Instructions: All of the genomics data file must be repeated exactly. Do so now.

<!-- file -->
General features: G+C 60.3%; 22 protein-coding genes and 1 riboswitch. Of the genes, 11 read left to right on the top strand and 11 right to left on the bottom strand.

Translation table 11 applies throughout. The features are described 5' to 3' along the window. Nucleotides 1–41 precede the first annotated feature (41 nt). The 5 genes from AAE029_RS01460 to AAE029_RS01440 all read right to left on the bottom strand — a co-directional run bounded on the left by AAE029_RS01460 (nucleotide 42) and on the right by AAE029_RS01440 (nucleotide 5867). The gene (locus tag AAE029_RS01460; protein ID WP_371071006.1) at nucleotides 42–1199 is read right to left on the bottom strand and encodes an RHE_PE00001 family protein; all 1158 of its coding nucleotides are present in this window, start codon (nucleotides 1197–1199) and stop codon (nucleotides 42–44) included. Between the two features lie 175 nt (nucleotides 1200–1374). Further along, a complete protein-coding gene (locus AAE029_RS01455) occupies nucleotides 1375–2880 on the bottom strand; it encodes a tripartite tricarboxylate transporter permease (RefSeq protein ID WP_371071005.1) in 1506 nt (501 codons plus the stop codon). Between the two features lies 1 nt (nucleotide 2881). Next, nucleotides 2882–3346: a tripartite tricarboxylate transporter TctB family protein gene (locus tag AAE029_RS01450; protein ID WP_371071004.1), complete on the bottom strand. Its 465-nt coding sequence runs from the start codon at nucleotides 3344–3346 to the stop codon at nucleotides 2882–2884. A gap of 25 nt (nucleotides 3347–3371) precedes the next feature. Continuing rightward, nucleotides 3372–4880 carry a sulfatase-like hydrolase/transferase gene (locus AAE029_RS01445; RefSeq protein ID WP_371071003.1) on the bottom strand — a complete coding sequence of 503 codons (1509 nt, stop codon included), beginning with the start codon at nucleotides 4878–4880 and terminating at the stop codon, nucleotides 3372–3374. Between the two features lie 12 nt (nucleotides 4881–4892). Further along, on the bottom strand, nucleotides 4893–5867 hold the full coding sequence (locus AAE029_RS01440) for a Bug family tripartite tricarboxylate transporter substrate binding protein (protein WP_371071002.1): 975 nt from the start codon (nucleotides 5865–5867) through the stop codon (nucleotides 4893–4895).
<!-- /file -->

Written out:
General features: G+C 60.3%; 22 protein-coding genes and 1 riboswitch. Of the genes, 11 read left to right on the top strand and 11 right to left on the bottom strand.

Translation table 11 applies throughout. The features are described 5' to 3' along the window. Nucleotides 1–41 precede the first annotated feature (41 nt). The 5 genes from AAE029_RS01460 to AAE029_RS01440 all read right to left on the bottom strand — a co-directional run bounded on the left by AAE029_RS01460 (nucleotide 42) and on the right by AAE029_RS01440 (nucleotide 5867). The gene (locus tag AAE029_RS01460; protein ID WP_371071006.1) at nucleotides 42–1199 is read right to left on the bottom strand and encodes an RHE_PE00001 family protein; all 1158 of its coding nucleotides are present in this window, start codon (nucleotides 1197–1199) and stop codon (nucleotides 42–44) included. Between the two features lie 175 nt (nucleotides 1200–1374). Further along, a complete protein-coding gene (locus AAE029_RS01455) occupies nucleotides 1375–2880 on the bottom strand; it encodes a tripartite tricarboxylate transporter permease (RefSeq protein ID WP_371071005.1) in 1506 nt (501 codons plus the stop codon). Between the two features lies 1 nt (nucleotide 2881). Next, nucleotides 2882–3346: a tripartite tricarboxylate transporter TctB family protein gene (locus tag AAE029_RS01450; protein ID WP_371071004.1), complete on the bottom strand. Its 465-nt coding sequence runs from the start codon at nucleotides 3344–3346 to the stop codon at nucleotides 2882–2884. A gap of 25 nt (nucleotides 3347–3371) precedes the next feature. Continuing rightward, nucleotides 3372–4880 carry a sulfatase-like hydrolase/transferase gene (locus AAE029_RS01445; RefSeq protein ID WP_371071003.1) on the bottom strand — a complete coding sequence of 503 codons (1509 nt, stop codon included), beginning with the start codon at nucleotides 4878–4880 and terminating at the stop codon, nucleotides 3372–3374. Between the two features lie 12 nt (nucleotides 4881–4892). Further along, on the bottom strand, nucleotides 4893–5867 hold the full coding sequence (locus AAE029_RS01440) for a Bug family tripartite tricarboxylate transporter substrate binding protein (protein WP_371071002.1): 975 nt from the start codon (nucleotides 5865–5867) through the stop codon (nucleotides 4893–4895).